Some of these participants are native to this area — lawyer Jessica Brooks, for instance, grew up in Great Falls, Virginia, and went to Charles E. Smith Jewish Day School (CESJDS) from kindergarten through 12th grade. Today, Brooks is kicking butt and taking names as assistant U.S. attorney for DC's sex offense and sex trafficking unit.
Artist Hillel Smith, for example, splits his time between DC and Los Angeles these days, but his art is deeply informed by his West Coast roots. Smith discovered street art during bike rides to the comic store as a young teen in LA. Realizing that the city’s rich mural scene was deeply influenced by the heritage of its artists, but that the Jewish voice was not represented, he began to paint large Hebrew murals around the city. He is interested in bringing Judaica into the 21st century through projects that meld traditional content with modern design. His recently published “Parsha Posters” book, for instance, collects a year-long series of concert poster-inspired illustrations depicting each Torah portion.
Yael Shapira is a 10th-generation Jerusalemite currently based in DC. After years of working in international development, her Jewish values and her global interests have found the perfect intersection at OLAM. As a program director, she convenes and connects Jews working in international development and global service and raises the profile of tikkun olam (repairing the world) within the larger Jewish community.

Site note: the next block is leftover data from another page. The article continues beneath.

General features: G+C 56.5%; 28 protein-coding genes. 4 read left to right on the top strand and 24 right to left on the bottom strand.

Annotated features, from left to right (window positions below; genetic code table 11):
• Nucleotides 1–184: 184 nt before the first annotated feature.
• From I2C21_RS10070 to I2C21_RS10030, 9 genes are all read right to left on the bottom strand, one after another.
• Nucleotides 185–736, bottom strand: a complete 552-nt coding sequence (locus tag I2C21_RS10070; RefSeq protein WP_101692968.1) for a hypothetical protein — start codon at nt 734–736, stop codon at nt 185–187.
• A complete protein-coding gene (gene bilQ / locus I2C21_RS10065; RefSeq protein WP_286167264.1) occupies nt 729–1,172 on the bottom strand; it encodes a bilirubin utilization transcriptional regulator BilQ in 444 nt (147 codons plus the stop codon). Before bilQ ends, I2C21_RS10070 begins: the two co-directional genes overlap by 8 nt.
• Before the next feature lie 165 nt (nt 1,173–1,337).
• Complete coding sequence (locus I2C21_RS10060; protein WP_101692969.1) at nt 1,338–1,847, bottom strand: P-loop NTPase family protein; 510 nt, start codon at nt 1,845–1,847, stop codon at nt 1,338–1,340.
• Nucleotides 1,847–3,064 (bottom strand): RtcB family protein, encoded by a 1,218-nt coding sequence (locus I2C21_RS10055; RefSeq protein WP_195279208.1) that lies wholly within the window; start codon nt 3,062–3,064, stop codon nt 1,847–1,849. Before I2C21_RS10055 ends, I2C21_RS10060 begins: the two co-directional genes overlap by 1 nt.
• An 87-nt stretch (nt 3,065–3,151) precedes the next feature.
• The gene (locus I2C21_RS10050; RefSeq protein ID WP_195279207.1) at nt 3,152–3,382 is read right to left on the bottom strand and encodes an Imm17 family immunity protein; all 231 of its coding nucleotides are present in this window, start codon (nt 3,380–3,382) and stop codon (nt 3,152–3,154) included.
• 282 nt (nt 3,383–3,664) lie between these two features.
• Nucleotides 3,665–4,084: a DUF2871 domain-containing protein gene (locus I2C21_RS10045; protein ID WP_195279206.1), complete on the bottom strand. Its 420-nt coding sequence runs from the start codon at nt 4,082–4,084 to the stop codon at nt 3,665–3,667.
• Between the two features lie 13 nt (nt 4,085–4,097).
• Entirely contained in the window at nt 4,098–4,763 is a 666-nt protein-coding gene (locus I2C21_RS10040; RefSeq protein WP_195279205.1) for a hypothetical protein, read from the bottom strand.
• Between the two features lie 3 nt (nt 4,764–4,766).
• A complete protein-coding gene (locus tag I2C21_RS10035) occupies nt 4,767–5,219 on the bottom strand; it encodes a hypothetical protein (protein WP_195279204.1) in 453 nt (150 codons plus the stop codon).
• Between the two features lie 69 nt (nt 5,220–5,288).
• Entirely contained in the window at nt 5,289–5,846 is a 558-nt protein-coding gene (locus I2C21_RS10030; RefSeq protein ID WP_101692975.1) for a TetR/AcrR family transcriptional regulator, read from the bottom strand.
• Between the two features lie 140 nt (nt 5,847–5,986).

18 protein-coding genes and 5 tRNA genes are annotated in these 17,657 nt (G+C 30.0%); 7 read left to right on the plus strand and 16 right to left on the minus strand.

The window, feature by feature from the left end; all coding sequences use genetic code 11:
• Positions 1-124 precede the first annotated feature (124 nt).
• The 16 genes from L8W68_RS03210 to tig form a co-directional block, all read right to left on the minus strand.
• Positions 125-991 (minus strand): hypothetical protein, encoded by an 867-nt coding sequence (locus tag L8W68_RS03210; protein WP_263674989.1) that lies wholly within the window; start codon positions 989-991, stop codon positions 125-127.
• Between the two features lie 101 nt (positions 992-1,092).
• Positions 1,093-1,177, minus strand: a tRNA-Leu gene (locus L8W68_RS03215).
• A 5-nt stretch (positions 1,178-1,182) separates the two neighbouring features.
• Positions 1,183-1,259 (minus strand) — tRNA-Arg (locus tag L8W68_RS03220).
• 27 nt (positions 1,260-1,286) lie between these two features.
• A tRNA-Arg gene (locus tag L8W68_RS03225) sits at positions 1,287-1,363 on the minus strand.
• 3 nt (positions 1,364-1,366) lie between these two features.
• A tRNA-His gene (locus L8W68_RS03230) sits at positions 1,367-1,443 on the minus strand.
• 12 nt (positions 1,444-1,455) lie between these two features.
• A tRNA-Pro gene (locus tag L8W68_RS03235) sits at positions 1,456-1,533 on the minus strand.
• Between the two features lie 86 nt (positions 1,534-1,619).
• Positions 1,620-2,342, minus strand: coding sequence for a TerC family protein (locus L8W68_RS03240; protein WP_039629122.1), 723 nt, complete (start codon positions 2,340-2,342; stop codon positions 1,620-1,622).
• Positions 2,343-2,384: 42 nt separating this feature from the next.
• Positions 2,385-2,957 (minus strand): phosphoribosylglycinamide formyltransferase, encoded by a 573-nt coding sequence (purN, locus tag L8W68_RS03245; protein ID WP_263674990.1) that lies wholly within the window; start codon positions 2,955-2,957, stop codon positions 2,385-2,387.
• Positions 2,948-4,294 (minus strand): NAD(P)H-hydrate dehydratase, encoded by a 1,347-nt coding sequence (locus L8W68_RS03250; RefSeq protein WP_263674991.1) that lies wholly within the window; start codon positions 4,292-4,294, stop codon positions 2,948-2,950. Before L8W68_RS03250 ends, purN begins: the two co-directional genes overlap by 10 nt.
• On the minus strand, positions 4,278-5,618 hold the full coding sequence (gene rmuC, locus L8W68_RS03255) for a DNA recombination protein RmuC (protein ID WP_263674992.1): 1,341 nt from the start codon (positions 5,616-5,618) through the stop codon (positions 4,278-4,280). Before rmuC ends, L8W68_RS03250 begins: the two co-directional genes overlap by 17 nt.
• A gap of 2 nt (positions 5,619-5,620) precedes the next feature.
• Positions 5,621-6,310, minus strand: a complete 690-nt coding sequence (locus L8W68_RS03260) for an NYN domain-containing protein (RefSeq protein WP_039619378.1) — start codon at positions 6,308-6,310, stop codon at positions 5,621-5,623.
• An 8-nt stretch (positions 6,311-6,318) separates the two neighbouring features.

"My passion to help vulnerable people around the world to live peaceful and meaningful lives is undoubtedly rooted in my connection to the Jewish people, who have been vulnerable for most of their history," she said. "Knowing about the suffering of our people — and my own family — and growing up in Israel surrounded by conflict has made me strive to make the world a better place so that others can suffer less."
“My identity as both a member of the Jewish people and the American people has led me to seek out opportunities for public and community service,” said Korman. His experiences with Jewish institutions — through his family’s Reconstructionist synagogue back in Montreal, as a member of Young Judaea, and through Jewish summer camps — were some of the most influential of his life.
“Aside from the learning Hebrew, Jewish history, tikun olam, and developing lifelong friendships, all of those experiences empowered me to learn about peer leadership and hadracha (guidance) at a very young age,” he said. “Concepts like active listening, constructive feedback, team building, strategic planning, and emotional intelligence were all concepts introduced to me and nurtured through those organizations. Even as a manager in the professional world, I still draw on those lessons everyday.”
Shapira is excited for the opportunity to engage with young and talented people from all walks of life and different countries at the Summit. "I am cognizant of the fact that I live in a bubble — a liberal, globally-minded, DC bubble," she said. "I hope to gain new perspectives, new skills, new friends, and maybe even some words in a few new languages."
By Rachel Kohn
Rachel Kohn is editor in chief of Kol HaBirah.